If you have your heart set on a summer wedding, you are looking at the peak season for the $72 billion U.S. wedding industry’s feeding frenzy. Since 50% of all weddings in the U.S. take place during the five months of May through September and the caterers, tuxedo rentals, florists and photographers are all able to charge premium prices this time of year.But the competitive market can also work to your advantage.
If you aren’t willing to have an off-season event, there are still many ways to save if you get creative, negotiate shrewdly and plan ahead. And, if you are getting hitched this summer, you're already in the thick of it. Much of the planning is done and contracts have been signed. It may be too late to change the date or fire the caterers but there is still time to take advantage of some of our cost-cutting advice.
Of course, before you do anything, set a budget. According to TheWeddingReport.com, the average wedding in 2009 cost $19,580 (not including the engagement ring or the honeymoon). If that kind of expense is not within your means, you can still plan an elegant and memorable event that costs a fraction of the average — it all depends on how creative you're willing to get. If you want to remain mostly traditional, look for ideas on TheKnot.com. They challenge top wedding planners to budget a $10,000 wedding in cities all over the country. And if that figure is still too steep and you're willing to get a little DIY, you can cut that number in half and half again. Prioritize what is most important to you allocate your budget accordingly. Whatever you do, make a budget and stick to it.
The average U.S. guest list is 178 friends and family long. Shortening that list will be the first step in significant savings. Since food expenses, space needs and invitation costs increase the longer the guest list, the difference between inviting 200 people and 100 people will significantly effect your budget. Understandably, this gets complicated — you invite one friend from work, you need to invite them all. You invite the bride’s third cousin, you have to invite the groom’s 17 first cousins. But if you make the decision to keep it small and intimate, you’ll be able to get more bang for your buck and throw a much more lavish event for the people who really matter to you.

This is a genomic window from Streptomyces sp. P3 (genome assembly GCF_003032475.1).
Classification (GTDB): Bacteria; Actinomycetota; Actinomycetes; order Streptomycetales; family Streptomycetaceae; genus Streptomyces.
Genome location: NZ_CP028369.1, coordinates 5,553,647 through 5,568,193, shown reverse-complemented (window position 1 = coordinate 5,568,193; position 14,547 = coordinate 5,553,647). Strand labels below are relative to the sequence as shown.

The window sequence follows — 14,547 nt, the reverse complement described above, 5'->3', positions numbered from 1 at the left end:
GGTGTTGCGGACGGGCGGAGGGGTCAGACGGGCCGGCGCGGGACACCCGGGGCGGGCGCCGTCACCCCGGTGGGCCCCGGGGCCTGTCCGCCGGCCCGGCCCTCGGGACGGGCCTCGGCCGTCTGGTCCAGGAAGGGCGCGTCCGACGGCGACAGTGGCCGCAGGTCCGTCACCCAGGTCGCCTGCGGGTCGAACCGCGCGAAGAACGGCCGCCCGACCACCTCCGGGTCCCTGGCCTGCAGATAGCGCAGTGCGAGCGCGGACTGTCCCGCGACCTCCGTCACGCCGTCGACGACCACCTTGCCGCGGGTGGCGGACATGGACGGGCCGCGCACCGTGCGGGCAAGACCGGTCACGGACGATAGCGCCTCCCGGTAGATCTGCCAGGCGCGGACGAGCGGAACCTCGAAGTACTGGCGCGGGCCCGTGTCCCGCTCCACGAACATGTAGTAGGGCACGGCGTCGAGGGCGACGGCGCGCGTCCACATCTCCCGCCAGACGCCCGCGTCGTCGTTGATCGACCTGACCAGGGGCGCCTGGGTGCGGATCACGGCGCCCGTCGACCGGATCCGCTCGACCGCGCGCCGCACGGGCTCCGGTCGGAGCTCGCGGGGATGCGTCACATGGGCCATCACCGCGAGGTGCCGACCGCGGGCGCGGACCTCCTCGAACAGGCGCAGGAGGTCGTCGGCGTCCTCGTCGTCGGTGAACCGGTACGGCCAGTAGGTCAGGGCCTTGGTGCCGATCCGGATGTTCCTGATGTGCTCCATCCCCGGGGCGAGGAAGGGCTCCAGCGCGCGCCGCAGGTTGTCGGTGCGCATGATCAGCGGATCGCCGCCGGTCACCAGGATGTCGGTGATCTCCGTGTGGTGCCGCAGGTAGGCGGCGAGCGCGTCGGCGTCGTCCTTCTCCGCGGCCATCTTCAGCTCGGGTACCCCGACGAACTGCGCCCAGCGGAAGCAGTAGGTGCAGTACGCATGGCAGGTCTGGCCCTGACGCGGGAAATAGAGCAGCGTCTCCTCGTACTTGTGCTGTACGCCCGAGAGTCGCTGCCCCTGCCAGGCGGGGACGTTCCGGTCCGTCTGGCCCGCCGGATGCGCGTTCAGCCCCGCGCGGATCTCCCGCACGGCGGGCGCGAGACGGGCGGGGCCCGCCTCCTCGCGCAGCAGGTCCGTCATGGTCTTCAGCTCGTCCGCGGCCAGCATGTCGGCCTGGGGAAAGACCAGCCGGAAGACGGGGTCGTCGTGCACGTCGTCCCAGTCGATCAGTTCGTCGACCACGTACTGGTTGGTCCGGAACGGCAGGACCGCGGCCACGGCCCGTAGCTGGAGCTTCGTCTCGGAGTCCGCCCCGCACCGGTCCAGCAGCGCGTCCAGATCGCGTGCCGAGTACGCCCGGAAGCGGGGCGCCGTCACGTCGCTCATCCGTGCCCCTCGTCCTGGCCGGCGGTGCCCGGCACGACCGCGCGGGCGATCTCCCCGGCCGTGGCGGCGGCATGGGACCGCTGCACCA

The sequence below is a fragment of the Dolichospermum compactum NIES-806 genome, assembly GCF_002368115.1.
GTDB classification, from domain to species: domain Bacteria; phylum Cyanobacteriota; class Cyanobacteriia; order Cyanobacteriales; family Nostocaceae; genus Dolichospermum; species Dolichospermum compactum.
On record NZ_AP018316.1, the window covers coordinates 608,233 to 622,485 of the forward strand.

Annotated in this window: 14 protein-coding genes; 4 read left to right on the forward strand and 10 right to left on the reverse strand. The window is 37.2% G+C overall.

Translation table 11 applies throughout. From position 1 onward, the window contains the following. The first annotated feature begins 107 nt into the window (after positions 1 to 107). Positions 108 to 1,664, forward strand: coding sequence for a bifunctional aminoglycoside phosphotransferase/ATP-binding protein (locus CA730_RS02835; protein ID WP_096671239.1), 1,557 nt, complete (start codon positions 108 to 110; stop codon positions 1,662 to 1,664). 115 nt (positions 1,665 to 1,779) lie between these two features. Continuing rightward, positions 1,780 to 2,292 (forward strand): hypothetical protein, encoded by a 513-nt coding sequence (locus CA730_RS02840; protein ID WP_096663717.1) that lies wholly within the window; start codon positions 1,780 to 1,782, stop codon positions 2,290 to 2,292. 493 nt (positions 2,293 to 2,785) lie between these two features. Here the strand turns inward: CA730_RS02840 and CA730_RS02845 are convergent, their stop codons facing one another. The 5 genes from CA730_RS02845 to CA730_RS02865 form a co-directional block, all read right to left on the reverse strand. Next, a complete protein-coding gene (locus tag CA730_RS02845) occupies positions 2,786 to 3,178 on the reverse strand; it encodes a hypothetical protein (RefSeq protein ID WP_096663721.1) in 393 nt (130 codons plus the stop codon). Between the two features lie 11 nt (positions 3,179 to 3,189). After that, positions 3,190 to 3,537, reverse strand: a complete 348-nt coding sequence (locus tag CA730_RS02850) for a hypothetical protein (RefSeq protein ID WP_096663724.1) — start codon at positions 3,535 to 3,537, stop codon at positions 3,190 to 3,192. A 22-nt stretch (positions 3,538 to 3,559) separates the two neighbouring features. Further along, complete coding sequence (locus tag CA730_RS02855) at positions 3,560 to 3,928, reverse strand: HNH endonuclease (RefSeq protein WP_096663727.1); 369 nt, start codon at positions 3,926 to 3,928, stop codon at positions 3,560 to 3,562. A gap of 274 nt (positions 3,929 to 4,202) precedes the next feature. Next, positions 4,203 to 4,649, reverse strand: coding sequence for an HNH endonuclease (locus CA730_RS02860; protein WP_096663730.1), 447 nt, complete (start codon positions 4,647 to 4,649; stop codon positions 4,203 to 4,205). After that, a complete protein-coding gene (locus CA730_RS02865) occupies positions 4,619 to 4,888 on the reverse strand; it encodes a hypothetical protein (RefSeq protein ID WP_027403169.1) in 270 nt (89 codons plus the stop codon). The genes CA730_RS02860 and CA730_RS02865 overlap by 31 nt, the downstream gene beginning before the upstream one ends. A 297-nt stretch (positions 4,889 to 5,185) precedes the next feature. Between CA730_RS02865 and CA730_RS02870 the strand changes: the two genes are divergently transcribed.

If you're looking to book a more traditional and popular wedding spot, think about scheduling your wedding on a weekday if you can, or earlier in the day (think brunch, for example). You can negotiate with all of your vendors for better prices if you are operating at non-peak hours. Your favorite restaurant, a city park, or the college you graduated from are all places that you also might look into booking for better rates (parks are often free). Or, try getting even more creative. Places that aren’t typically used for weddings can often be very cheap. You’ve heard of people getting married at amusement parks, hockey rinks, zoos, and donut shops. Why not? You may have to bring in more rentals (and make sure there are bathrooms) but you’ll be assured that sought-after one-of-a-kind unforgettable experience.
Skip the multi-pieced invitations. They are redundant and a big waste of paper and postage. If you still want to get the professional custom invite, look into tri-folds with a tear-off rsvp postcard. And, if you are already the DIY-type, or are game to try, how about making your own invitation? It takes more time, but if you invite a friend or two over (the ones with the best handwriting), you could all do it together in one evening over a bottle of wine in front of the TV. If you really want to save money, and paper, how about an e-mail invite or a wedding website. EWedding.com lets you get started for free and you can keep your guests informed up to the minute with anything they might need to know. It's very wedding 2.0.